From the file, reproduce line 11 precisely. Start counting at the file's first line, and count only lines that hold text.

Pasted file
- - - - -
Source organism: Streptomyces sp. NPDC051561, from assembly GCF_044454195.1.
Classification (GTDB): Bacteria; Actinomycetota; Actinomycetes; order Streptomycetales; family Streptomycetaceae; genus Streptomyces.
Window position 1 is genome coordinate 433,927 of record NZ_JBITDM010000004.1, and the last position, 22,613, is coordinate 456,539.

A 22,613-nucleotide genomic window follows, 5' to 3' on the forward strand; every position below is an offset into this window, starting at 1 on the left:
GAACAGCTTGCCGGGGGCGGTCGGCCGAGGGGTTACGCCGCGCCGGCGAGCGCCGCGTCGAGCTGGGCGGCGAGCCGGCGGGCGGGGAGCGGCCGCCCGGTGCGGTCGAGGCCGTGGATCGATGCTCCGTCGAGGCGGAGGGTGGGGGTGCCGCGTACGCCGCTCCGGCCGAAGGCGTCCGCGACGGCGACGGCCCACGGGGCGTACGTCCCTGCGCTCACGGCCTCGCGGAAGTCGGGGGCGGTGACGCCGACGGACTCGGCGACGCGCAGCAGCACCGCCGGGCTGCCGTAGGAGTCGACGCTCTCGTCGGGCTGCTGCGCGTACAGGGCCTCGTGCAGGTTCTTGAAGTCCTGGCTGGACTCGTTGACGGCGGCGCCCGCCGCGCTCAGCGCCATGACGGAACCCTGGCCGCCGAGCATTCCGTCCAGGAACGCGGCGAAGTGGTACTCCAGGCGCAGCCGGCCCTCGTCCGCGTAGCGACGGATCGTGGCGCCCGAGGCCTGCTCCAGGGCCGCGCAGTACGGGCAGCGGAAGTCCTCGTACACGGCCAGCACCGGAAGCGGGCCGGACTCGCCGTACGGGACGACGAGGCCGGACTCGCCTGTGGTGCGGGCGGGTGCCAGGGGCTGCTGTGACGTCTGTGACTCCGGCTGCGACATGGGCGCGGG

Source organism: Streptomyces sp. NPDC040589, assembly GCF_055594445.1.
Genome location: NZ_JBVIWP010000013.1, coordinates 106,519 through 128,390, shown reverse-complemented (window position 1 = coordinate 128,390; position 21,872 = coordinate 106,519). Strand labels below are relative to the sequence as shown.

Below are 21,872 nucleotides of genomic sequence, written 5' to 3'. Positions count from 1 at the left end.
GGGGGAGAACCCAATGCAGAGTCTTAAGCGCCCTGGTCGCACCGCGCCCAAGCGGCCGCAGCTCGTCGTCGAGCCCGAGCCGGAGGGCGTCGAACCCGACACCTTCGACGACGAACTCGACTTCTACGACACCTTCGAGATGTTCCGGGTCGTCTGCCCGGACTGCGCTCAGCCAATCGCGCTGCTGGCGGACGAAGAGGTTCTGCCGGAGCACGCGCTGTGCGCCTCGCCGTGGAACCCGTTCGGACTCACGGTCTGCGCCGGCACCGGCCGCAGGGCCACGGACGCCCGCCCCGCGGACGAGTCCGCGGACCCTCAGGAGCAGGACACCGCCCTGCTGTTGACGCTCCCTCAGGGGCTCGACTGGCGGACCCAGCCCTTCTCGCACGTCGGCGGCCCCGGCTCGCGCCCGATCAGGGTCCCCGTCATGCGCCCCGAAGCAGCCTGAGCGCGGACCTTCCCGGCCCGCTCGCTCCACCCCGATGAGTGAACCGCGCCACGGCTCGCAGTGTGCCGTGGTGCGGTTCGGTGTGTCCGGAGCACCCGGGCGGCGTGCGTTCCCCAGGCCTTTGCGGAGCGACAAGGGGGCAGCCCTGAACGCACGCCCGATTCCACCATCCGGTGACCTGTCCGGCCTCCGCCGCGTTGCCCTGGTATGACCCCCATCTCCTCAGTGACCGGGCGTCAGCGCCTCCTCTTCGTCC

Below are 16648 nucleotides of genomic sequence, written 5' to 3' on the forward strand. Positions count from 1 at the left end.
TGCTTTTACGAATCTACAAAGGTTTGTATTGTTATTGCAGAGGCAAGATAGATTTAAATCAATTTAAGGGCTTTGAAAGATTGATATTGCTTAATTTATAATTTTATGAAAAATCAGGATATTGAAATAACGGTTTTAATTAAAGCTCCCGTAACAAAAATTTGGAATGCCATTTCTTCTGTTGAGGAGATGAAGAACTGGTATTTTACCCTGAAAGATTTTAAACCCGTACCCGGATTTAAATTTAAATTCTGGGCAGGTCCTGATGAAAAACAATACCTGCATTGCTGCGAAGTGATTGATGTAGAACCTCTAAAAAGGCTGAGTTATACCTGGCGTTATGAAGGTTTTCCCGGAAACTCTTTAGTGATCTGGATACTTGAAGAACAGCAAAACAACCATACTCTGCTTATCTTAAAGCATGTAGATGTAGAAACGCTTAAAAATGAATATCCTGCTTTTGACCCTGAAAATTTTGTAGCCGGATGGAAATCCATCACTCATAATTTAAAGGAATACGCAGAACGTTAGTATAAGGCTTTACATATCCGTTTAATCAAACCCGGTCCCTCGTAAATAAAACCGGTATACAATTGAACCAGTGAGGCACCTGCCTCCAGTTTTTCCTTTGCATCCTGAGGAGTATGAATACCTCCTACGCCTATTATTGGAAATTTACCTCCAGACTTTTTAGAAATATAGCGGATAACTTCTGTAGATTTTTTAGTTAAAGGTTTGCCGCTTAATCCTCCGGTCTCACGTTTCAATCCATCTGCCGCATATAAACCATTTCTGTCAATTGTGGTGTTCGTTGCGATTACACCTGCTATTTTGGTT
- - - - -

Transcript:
TGCTTTTACGAATCTACAAAGGTTTGTATTGTTATTGCAGAGGCAAGATAGATTTAAATCAATTTAAGGGCTTTGAAAGATTGATATTGCTTAATTTATAATTTTATGAAAAATCAGGATATTGAAATAACGGTTTTAATTAAAGCTCCCGTAACAAAAATTTGGAATGCCATTTCTTCTGTTGAGGAGATGAAGAACTGGTATTTTACCCTGAAAGATTTTAAACCCGTACCCGGATTTAAATTTAAATTCTGGGCAGGTCCTGATGAAAAACAATACCTGCATTGCTGCGAAGTGATTGATGTAGAACCTCTAAAAAGGCTGAGTTATACCTGGCGTTATGAAGGTTTTCCCGGAAACTCTTTAGTGATCTGGATACTTGAAGAACAGCAAAACAACCATACTCTGCTTATCTTAAAGCATGTAGATGTAGAAACGCTTAAAAATGAATATCCTGCTTTTGACCCTGAAAATTTTGTAGCCGGATGGAAATCCATCACTCATAATTTAAAGGAATACGCAGAACGTTAGTATAAGGCTTTACATATCCGTTTAATCAAACCCGGTCCCTCGTAAATAAAACCGGTATACAATTGAACCAGTGAGGCACCTGCCTCCAGTTTTTCCTTTGCATCCTGAGGAGTATGAATACCTCCTACGCCTATTATTGGAAATTTACCTCCAGACTTTTTAGAAATATAGCGGATAACTTCTGTAGATTTTTTAGTTAAAGGTTTGCCGCTTAATCCTCCGGTCTCACGTTTCAATCCATCTGCCGCATATAAACCATTTCTGTCAATTGTGGTGTTCGTTGCGATTACACCTGCTATTTTGGTT